Subject Matter in Art: What it Says About the Artist
Art is a beautiful expression of human creativity, simply because it does not need to be confined to a single person’s experience or definition. What the artist attempts to portray in their painting, drawing, or sculpture, could be worlds away from what viewers experience. Art is almost like a living being, in that everyone will view it differently and have different opinions about the same piece.
The subject matter of a chosen artwork, however, can reveal a great deal about the artist. Some artists have made their careers by painting landscapes, creating abstract sculptures, or drawing graphic art. Each form of expression reflects the artist’s vision.
If you enjoy experiencing art, you may have wondered why artists choose a particular subject matter. Or, you may have wondered what their chosen subject matter says about them. We’re going to explore these subjects in this article to examine what subject matter in art reveals about the artist.
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What Is Subject Matter in Art
Subject matter in any art piece can be subjective, but most scholars agree that three main components can be considered the subject matter in an art piece. These three main components include the focal point of an art piece, the form used to create it, and the intention behind the artist’s creation.
Now, to simplify, we will focus on the main component of subject matter, which is the topic, focus, or principal image contained in the art piece. For some pieces, determining the subject matter is easy.
You may see a drawing or painting of a dog sitting in a field. In this instance, the dog is the subject matter. Or, you may see a sculpture of a woman holding a child. In this piece, the subject matter would most likely be the relationship between a mother and her child.
Other times it may be more challenging to determine the subject matter. Abstract artwork, in particular, can present a challenge in determining the subject matter. For this type of artwork, the subject matter could be the piece’s theme, texture, or color. It can even be how these different elements relate to one another.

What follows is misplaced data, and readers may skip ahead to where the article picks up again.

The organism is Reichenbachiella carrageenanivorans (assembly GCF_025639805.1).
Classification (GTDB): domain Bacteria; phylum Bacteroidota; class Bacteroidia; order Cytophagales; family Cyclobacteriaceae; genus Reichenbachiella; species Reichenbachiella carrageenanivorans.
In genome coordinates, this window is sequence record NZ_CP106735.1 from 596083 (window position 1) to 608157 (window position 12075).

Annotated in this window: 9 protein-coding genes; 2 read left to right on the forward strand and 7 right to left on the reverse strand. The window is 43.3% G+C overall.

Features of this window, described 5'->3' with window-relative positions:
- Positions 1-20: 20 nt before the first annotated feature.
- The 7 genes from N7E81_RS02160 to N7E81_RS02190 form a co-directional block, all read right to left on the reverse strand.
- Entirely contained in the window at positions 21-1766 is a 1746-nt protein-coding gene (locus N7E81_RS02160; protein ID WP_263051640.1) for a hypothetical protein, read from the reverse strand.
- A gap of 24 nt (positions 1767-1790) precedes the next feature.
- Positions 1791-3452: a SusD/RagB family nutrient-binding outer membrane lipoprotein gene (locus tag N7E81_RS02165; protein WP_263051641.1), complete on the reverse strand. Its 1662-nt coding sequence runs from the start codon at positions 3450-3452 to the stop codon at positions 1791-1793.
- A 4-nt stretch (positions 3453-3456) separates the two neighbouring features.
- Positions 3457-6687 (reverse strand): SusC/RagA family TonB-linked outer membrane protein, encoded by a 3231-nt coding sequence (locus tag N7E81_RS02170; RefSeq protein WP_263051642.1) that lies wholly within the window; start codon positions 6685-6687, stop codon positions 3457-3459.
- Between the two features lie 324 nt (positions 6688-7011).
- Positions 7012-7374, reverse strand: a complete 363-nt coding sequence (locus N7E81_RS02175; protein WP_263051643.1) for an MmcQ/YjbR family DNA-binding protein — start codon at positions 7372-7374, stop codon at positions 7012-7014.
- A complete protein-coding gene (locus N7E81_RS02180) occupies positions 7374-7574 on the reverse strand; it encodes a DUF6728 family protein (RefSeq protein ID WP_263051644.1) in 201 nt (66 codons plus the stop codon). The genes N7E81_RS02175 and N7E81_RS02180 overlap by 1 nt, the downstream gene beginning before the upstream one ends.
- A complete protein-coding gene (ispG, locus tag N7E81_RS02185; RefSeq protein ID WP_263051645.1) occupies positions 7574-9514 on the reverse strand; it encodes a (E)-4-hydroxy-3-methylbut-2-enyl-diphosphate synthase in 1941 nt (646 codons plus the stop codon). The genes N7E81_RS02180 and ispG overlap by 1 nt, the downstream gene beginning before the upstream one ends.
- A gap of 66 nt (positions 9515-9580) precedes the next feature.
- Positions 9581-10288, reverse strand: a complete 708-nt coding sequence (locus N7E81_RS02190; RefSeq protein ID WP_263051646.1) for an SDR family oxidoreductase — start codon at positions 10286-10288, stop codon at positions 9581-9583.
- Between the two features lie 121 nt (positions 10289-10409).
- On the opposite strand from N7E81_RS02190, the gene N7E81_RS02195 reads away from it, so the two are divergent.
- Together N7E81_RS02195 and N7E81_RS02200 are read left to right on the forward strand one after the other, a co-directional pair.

A classic example of subject matter in abstract art would be Wassily Kandinsky’s watercolor paintings. His paintings had no clear objects or subjects, as Kandinsky found art to be a profoundly spiritual experience.
The subject matter of his art was the intention behind its creation. Kandinsky wanted to showcase the volatility and depth of human emotions and the chaos involved in the human experience.
Determining the subject matter of a piece of art is the first step to figuring out what it says about the artist. Once you’ve made that determination, you can begin exploring what certain subject matters may say about the artist.
What Subject Matter Says About The Artist
We’re going to discuss some of the most common subject matters found in art and discuss what those subjects could potentially say about the artist. Let’s start by discussing one of art’s most common subject matters.
People have been a common subject matter of art for most of human history and date back to the oldest cave paintings. For as long as humans could create art, they’ve made people the main focus.
This could say many things about the artist. When people are depicted in focus with normal-looking or happy faces, this could indicate the artist’s belief in the overall goodness of people. It could also represent the artist’s focus on connecting with other people, especially through their art.
If an artist depicts people in odd positions, with disturbing expressions or their subjects are wildly out of focus, this could have a darker connotation. It could represent the darker side of humanity or how the artist feels about themselves.
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Still-life artwork is an artist’s depiction of an arrangement of objects. When an artist chooses to focus on still life, it could say many things about them. The most common example would be a bowl of fruit, which is used in countless art classes around the world.